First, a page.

A look at the benefits of taking a break from technology
Do you spend more time with your mobile phone than you do with your family? Is your partner constantly competing for your attention with your iPad? If you just can't switch off your social media or stop checking your email account, you risk missing out on real relationships. By living locked in a virtual world you'll find real life opportunities could pass you by. It's time to turn off your digital devices and reconnect with real life.
The Internet can be a fantastic force for good - it enables you to share information, learn at the touch of a button and communicate instantly with people all over the world. But as with all good things, you can have too much. It's easy to become obsessed with your online technology to the extent that you neglect the people around you, or you lose track of time surfing online and miss out on completing important tasks, such as studying or work. It also becomes a negative force if you find yourself competing with friends online as you try to post the best selfies, vying to prove that you had the most fun. This not only eats away at your time but also your self esteem and has potential to damage relationships.
1) Sleep & Sex
Your bedroom is for sleep, relaxation and for intimacy. Digital devices intrude on this precious, rejuvenating time. No phones, TVs or computers should be allowed in your bedroom. If you use your phone as an alarm clock - stop it! Buy an alarm clock instead of using your phone, or else you risk being woken from your slumber by a spammer's email. Plus there's nothing more mood killing than the ping of your phone while you are in the throes of passion! Ban digital devices from your bedroom.
2) Switch off
Choose one hour per day to unplug all your devices and have a digital-free 60 minutes. Sit down with your partner or children and have a chat; do some exercise; do something creative such as painting or crafting or writing or cooking; read a book or go for a walk. You will slowly begin to reconnect with the world around you.
3) Mealtime in real time
When you sit down to eat with family or friends, it's very disconnected to be checking your phone. It can make the people you are with feel as if they are not important to you. You should give all your attention to the people you are with not to your digital device. Have a conversation with the people around you rather than those online. Some people clutch their phone as a safety net if feeling self conscious or to prove how popular they are. Both these attitudes will ultimately weaken your ability to make friends and to keep them - so switch off your phone when you're in company.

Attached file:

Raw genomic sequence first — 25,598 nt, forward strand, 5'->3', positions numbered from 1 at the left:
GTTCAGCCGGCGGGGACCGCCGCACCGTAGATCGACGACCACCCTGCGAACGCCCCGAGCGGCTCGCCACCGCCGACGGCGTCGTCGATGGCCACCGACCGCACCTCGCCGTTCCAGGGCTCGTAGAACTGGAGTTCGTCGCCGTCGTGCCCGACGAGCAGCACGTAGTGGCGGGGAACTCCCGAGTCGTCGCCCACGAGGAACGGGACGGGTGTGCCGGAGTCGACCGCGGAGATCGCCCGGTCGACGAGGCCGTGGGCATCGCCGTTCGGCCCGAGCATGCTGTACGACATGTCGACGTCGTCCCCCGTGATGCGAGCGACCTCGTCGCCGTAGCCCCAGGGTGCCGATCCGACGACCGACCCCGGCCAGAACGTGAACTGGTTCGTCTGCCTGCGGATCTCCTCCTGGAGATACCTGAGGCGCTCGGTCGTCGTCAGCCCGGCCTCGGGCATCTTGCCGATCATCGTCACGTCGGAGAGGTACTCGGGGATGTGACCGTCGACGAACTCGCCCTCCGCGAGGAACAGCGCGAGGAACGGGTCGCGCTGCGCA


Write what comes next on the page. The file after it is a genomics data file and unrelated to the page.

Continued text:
4) Digital Room
Have a designated space in your home for digital devices, including the television, then ban them from all other rooms. So when the family sits down you can connect with a conversation that's not interrupted by the blare of the TV.
5) Picture this
It's good to take the occasional snapshot on your phone of friends and family to remember happy moments. What's not so good is if you are constantly snapping away in an unspoken competition to seem as if you're having the most fun. Aside from being draining, this online competitiveness prevents you from living in the moment and enjoying what's going on around you.
6) Set Time
Have a set time to check your text messages and email instead of constantly looking at them. You will find you can focus much better on a task if you do this and you will be far more productive. Turn off the beeps that sound when you get a message - that way you won't be tempted to peek at your phone.
7) To Do List
Imagine this was your last day on earth. Make a list of the most important things in your life and the things you would like to do in that time. This will help you to see what matters in life. But don't wait until your last day to do them! Begin now.
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